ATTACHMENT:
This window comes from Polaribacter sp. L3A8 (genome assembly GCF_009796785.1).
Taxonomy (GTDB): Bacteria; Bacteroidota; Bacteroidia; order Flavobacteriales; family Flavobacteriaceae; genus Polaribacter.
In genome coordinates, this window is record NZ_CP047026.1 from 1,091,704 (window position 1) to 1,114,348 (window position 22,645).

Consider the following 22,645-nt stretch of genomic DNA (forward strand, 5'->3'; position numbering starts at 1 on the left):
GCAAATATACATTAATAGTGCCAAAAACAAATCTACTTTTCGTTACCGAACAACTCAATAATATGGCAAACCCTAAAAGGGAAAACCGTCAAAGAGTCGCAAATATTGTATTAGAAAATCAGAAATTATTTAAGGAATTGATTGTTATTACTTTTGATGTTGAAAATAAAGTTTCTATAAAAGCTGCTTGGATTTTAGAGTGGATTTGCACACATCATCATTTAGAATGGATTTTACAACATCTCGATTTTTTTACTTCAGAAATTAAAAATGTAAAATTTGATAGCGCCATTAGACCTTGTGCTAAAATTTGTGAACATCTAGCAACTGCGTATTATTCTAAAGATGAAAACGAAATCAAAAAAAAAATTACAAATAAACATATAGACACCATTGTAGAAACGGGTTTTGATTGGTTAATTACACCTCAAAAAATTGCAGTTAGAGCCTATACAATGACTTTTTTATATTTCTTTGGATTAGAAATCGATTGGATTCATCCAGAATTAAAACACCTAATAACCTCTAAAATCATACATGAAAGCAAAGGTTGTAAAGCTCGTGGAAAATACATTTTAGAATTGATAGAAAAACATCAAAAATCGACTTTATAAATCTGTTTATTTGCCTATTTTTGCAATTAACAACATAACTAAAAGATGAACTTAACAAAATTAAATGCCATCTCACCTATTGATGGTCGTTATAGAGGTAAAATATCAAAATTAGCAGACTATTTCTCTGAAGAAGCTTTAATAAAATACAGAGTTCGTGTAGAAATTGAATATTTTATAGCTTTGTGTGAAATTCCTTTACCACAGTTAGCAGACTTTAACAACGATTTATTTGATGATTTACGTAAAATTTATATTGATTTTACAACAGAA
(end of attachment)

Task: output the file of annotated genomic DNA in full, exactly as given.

This window comes from Polaribacter sp. L3A8 (genome assembly GCF_009796785.1).
Taxonomy (GTDB): Bacteria; Bacteroidota; Bacteroidia; order Flavobacteriales; family Flavobacteriaceae; genus Polaribacter.
In genome coordinates, this window is record NZ_CP047026.1 from 1,091,704 (window position 1) to 1,114,348 (window position 22,645).

Consider the following 22,645-nt stretch of genomic DNA (forward strand, 5'->3'; position numbering starts at 1 on the left):
GCAAATATACATTAATAGTGCCAAAAACAAATCTACTTTTCGTTACCGAACAACTCAATAATATGGCAAACCCTAAAAGGGAAAACCGTCAAAGAGTCGCAAATATTGTATTAGAAAATCAGAAATTATTTAAGGAATTGATTGTTATTACTTTTGATGTTGAAAATAAAGTTTCTATAAAAGCTGCTTGGATTTTAGAGTGGATTTGCACACATCATCATTTAGAATGGATTTTACAACATCTCGATTTTTTTACTTCAGAAATTAAAAATGTAAAATTTGATAGCGCCATTAGACCTTGTGCTAAAATTTGTGAACATCTAGCAACTGCGTATTATTCTAAAGATGAAAACGAAATCAAAAAAAAAATTACAAATAAACATATAGACACCATTGTAGAAACGGGTTTTGATTGGTTAATTACACCTCAAAAAATTGCAGTTAGAGCCTATACAATGACTTTTTTATATTTCTTTGGATTAGAAATCGATTGGATTCATCCAGAATTAAAACACCTAATAACCTCTAAAATCATACATGAAAGCAAAGGTTGTAAAGCTCGTGGAAAATACATTTTAGAATTGATAGAAAAACATCAAAAATCGACTTTATAAATCTGTTTATTTGCCTATTTTTGCAATTAACAACATAACTAAAAGATGAACTTAACAAAATTAAATGCCATCTCACCTATTGATGGTCGTTATAGAGGTAAAATATCAAAATTAGCAGACTATTTCTCTGAAGAAGCTTTAATAAAATACAGAGTTCGTGTAGAAATTGAATATTTTATAGCTTTGTGTGAAATTCCTTTACCACAGTTAGCAGACTTTAACAACGATTTATTTGATGATTTACGTAAAATTTATATTGATTTTACAACAGAA